IMPROVING the QUALITY of ATTORNEY REPRESENTATION at PAROLE HEARINGS
In 2019 the Board began implementing a new program for recruiting, training, and compensating attorneys who represent indigent inmates through the parole hearing process. The program was loosely modeled after the California Appellate Project, which provides counsel for indigent persons during the criminal appeal process. The intent of the Board’s new program is to improve the quality of attorney representation and to allow inmate counsel to focus more time on preparing an inmate for a parole hearing.
Under the new program, the Board actively recruits attorneys, reviews qualifications, and interviews each candidate. Each attorney is required to observe parole hearings and participate in several hours of legal and advocacy training conducted by Parole Justice Works, a nonprofit entity with whom the Board has contracted to provide a variety of services. Parole Justice Works is an entity comprised of experience parole attorneys, educators, advocates, formerly incarcerated persons, and victims/survivors.
The Board’s prior program educated Board-appointed attorneys on the process and legal framework governing parole hearings. But the Board, as the government agency overseeing parole, refrained from offering advocacy-based guidance to counsel who represented inmates appearing before it.
By contracting with a third-party nonprofit organization, the new approach enlists a separate group of people who are experienced inmate counsel to offer more advocacy-based training to inmate counsel. In contrast to the prior program, this advocacy-based training allows Board-appointed attorneys to learn best practices on how to effectively prepare and represent their clients for their parole hearings.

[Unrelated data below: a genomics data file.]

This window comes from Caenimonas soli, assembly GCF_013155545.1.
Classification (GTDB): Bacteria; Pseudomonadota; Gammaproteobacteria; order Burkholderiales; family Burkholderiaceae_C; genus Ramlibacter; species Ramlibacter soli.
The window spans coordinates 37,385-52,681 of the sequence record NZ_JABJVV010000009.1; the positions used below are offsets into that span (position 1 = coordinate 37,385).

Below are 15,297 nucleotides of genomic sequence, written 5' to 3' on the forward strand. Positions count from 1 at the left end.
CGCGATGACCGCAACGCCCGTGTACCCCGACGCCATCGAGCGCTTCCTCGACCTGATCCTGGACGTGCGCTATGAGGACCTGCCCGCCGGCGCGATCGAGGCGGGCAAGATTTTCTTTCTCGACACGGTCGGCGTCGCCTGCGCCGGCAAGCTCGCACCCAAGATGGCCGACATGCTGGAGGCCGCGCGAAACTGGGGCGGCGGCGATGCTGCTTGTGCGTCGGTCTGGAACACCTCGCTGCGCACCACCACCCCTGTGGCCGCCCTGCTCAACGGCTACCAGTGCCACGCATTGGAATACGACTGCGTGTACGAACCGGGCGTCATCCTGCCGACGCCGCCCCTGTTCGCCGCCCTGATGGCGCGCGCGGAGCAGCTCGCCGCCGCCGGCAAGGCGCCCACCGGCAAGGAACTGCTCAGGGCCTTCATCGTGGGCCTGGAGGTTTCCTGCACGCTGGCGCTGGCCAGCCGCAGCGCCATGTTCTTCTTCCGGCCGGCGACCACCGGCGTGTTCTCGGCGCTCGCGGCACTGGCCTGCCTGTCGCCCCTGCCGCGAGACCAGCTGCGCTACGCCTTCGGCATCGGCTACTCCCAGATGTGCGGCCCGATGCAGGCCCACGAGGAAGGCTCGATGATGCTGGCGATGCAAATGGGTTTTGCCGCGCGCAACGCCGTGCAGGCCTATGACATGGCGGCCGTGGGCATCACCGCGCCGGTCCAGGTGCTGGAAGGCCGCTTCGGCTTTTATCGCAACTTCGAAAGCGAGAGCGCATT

The new training is multi-faceted, and when fully implemented, it will consist of mandated training annually both in person and online. Further, experienced inmate counsel will mentor and critique Board-appointed attorneys by observing them at parole hearings while representing their inmate-clients and reviewing parole hearing transcripts.
In addition, the Legislature approved an increased pay structure for Board-appointed counsel in Fiscal Year 2019-20. The fee for representing an inmate for a scheduled parole hearing was increased from $400 to $750 per appointment.47 Counsel are appointed to represent 10 to 13 clients scheduled for their parole hearings at one location during the same week. Counsel are appointed four to five months prior to the week of scheduled hearings and are required to review each client’s central file and consult with their client for at least one hour within 30 days of being appointed.
In addition to producing training videos for inmate counsel, Parole Justice Works will also film informational videos about the parole hearing process for the inmate population and for victims and survivors who participate in the hearing process. The informational videos will be produced in conjunction with the Board, CDCR’s Office of Victim and Survivor Rights and Services, and a variety of stakeholders. It is anticipated that the video for the inmate population will be played on the Department’s inmate television system and that the video for victims and survivors will be available on the Department’s website.